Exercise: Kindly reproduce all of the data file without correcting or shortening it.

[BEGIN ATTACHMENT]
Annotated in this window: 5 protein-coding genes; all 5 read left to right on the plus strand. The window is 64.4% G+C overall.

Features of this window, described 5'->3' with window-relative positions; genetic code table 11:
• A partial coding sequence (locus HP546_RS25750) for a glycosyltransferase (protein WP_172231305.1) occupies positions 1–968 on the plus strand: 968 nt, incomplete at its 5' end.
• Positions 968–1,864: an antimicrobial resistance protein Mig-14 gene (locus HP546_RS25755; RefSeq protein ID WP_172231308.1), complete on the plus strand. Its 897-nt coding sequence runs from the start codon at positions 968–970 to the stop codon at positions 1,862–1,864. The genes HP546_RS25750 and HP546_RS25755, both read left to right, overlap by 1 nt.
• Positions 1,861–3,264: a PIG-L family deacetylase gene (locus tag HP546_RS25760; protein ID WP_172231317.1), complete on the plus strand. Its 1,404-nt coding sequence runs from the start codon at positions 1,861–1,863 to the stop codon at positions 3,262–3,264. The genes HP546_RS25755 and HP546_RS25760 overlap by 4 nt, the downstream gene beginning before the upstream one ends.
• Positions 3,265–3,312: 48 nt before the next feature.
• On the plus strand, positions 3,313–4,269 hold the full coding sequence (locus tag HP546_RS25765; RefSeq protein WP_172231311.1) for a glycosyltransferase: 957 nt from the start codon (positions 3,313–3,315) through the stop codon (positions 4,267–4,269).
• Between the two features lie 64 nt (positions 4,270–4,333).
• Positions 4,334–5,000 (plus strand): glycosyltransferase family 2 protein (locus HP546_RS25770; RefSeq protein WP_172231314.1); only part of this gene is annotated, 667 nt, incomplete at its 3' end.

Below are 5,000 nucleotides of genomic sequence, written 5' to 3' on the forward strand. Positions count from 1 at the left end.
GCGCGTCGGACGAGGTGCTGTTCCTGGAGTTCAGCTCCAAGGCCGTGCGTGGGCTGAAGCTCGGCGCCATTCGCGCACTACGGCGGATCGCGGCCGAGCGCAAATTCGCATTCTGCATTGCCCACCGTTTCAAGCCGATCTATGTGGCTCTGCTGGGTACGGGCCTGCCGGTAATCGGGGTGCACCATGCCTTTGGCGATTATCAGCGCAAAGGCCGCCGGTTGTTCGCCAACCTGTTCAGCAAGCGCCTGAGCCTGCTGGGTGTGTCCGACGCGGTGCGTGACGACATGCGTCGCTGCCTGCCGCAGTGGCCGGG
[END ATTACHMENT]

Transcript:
Annotated in this window: 5 protein-coding genes; all 5 read left to right on the plus strand. The window is 64.4% G+C overall.

Features of this window, described 5'->3' with window-relative positions; genetic code table 11:
• A partial coding sequence (locus HP546_RS25750) for a glycosyltransferase (protein WP_172231305.1) occupies positions 1–968 on the plus strand: 968 nt, incomplete at its 5' end.
• Positions 968–1,864: an antimicrobial resistance protein Mig-14 gene (locus HP546_RS25755; RefSeq protein ID WP_172231308.1), complete on the plus strand. Its 897-nt coding sequence runs from the start codon at positions 968–970 to the stop codon at positions 1,862–1,864. The genes HP546_RS25750 and HP546_RS25755, both read left to right, overlap by 1 nt.
• Positions 1,861–3,264: a PIG-L family deacetylase gene (locus tag HP546_RS25760; protein ID WP_172231317.1), complete on the plus strand. Its 1,404-nt coding sequence runs from the start codon at positions 1,861–1,863 to the stop codon at positions 3,262–3,264. The genes HP546_RS25755 and HP546_RS25760 overlap by 4 nt, the downstream gene beginning before the upstream one ends.
• Positions 3,265–3,312: 48 nt before the next feature.
• On the plus strand, positions 3,313–4,269 hold the full coding sequence (locus tag HP546_RS25765; RefSeq protein WP_172231311.1) for a glycosyltransferase: 957 nt from the start codon (positions 3,313–3,315) through the stop codon (positions 4,267–4,269).
• Between the two features lie 64 nt (positions 4,270–4,333).
• Positions 4,334–5,000 (plus strand): glycosyltransferase family 2 protein (locus HP546_RS25770; RefSeq protein WP_172231314.1); only part of this gene is annotated, 667 nt, incomplete at its 3' end.

Below are 5,000 nucleotides of genomic sequence, written 5' to 3' on the forward strand. Positions count from 1 at the left end.
GCGCGTCGGACGAGGTGCTGTTCCTGGAGTTCAGCTCCAAGGCCGTGCGTGGGCTGAAGCTCGGCGCCATTCGCGCACTACGGCGGATCGCGGCCGAGCGCAAATTCGCATTCTGCATTGCCCACCGTTTCAAGCCGATCTATGTGGCTCTGCTGGGTACGGGCCTGCCGGTAATCGGGGTGCACCATGCCTTTGGCGATTATCAGCGCAAAGGCCGCCGGTTGTTCGCCAACCTGTTCAGCAAGCGCCTGAGCCTGCTGGGTGTGTCCGACGCGGTGCGTGACGACATGCGTCGCTGCCTGCCGCAGTGGCCGGG